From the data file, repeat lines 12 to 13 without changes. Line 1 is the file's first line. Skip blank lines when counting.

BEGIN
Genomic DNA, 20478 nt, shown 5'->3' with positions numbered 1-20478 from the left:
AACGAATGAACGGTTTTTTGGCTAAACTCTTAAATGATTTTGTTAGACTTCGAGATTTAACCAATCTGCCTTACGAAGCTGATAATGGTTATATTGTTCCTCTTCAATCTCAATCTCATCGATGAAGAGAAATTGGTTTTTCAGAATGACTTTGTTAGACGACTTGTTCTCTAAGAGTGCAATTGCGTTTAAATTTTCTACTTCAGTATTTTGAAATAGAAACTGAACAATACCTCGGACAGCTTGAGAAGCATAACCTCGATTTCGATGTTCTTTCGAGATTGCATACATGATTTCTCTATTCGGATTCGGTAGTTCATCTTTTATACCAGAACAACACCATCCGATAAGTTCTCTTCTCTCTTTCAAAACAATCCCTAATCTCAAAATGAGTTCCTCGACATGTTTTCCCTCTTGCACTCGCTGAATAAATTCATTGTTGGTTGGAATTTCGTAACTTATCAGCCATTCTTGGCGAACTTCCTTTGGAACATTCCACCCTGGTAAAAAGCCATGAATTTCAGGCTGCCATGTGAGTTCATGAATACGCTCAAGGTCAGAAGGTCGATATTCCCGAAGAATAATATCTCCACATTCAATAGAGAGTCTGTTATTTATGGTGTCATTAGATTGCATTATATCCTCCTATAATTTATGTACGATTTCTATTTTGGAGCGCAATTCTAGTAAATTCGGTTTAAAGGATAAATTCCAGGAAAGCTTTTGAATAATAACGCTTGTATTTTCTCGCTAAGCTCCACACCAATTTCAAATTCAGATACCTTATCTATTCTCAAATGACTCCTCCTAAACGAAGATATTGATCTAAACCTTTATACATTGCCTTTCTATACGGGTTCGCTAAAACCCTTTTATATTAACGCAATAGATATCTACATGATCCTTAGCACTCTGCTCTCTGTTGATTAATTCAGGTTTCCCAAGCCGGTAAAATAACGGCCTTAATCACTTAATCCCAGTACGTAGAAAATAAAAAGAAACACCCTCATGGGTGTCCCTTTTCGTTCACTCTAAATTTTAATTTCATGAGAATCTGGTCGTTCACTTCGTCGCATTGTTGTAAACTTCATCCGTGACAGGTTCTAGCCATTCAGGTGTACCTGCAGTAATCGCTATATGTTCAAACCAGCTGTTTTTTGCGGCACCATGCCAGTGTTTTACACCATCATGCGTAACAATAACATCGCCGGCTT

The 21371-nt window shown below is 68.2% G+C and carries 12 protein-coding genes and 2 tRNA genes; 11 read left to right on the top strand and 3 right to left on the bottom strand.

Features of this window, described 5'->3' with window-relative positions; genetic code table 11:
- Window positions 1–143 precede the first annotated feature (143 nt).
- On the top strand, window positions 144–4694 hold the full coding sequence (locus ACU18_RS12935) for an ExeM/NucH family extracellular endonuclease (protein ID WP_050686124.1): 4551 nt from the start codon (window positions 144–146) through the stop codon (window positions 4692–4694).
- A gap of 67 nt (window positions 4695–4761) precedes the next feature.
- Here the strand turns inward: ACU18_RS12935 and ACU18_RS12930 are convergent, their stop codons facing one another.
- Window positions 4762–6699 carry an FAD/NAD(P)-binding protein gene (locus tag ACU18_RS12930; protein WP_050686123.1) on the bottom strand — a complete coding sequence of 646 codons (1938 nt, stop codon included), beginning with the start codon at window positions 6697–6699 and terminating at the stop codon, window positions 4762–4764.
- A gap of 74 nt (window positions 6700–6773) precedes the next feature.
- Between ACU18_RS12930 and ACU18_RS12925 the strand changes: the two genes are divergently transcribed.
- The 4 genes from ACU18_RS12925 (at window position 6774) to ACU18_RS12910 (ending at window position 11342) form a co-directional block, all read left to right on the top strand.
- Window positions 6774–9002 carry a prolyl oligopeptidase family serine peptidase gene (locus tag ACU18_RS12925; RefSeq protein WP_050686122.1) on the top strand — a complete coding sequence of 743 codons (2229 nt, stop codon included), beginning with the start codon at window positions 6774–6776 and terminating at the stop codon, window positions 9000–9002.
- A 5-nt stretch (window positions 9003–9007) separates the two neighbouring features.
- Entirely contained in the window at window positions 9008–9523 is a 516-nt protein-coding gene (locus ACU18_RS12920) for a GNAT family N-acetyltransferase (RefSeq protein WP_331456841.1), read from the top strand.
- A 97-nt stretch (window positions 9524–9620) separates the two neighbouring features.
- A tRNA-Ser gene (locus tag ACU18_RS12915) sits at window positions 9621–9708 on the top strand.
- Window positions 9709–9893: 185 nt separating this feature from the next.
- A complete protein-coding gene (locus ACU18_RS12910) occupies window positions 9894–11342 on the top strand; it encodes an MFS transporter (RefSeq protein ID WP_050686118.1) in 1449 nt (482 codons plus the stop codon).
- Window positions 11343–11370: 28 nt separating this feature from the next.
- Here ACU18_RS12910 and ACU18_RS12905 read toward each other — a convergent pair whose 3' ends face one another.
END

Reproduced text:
- The 4 genes from ACU18_RS12925 (at window position 6774) to ACU18_RS12910 (ending at window position 11342) form a co-directional block, all read left to right on the top strand.
- Window positions 6774–9002 carry a prolyl oligopeptidase family serine peptidase gene (locus tag ACU18_RS12925; RefSeq protein WP_050686122.1) on the top strand — a complete coding sequence of 743 codons (2229 nt, stop codon included), beginning with the start codon at window positions 6774–6776 and terminating at the stop codon, window positions 9000–9002.